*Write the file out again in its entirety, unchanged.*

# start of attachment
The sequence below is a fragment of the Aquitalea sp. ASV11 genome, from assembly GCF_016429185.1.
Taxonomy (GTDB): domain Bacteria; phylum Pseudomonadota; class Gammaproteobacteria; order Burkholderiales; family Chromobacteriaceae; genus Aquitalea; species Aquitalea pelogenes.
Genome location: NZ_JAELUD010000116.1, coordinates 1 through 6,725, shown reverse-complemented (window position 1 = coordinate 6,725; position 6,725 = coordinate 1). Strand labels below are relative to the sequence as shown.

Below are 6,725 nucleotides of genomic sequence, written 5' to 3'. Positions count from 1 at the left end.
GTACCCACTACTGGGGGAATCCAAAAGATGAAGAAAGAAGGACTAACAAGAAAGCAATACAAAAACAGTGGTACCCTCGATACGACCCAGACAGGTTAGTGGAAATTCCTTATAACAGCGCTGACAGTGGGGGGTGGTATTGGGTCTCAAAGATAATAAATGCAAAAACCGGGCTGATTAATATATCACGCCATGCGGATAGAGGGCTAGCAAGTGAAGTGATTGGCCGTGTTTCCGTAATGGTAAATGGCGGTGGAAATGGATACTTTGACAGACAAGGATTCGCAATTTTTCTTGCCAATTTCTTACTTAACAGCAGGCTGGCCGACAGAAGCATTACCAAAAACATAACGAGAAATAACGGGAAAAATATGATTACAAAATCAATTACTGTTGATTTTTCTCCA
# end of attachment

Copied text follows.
The sequence below is a fragment of the Aquitalea sp. ASV11 genome, from assembly GCF_016429185.1.
Taxonomy (GTDB): domain Bacteria; phylum Pseudomonadota; class Gammaproteobacteria; order Burkholderiales; family Chromobacteriaceae; genus Aquitalea; species Aquitalea pelogenes.
Genome location: NZ_JAELUD010000116.1, coordinates 1 through 6,725, shown reverse-complemented (window position 1 = coordinate 6,725; position 6,725 = coordinate 1). Strand labels below are relative to the sequence as shown.

Below are 6,725 nucleotides of genomic sequence, written 5' to 3'. Positions count from 1 at the left end.
GTACCCACTACTGGGGGAATCCAAAAGATGAAGAAAGAAGGACTAACAAGAAAGCAATACAAAAACAGTGGTACCCTCGATACGACCCAGACAGGTTAGTGGAAATTCCTTATAACAGCGCTGACAGTGGGGGGTGGTATTGGGTCTCAAAGATAATAAATGCAAAAACCGGGCTGATTAATATATCACGCCATGCGGATAGAGGGCTAGCAAGTGAAGTGATTGGCCGTGTTTCCGTAATGGTAAATGGCGGTGGAAATGGATACTTTGACAGACAAGGATTCGCAATTTTTCTTGCCAATTTCTTACTTAACAGCAGGCTGGCCGACAGAAGCATTACCAAAAACATAACGAGAAATAACGGGAAAAATATGATTACAAAATCAATTACTGTTGATTTTTCTCCA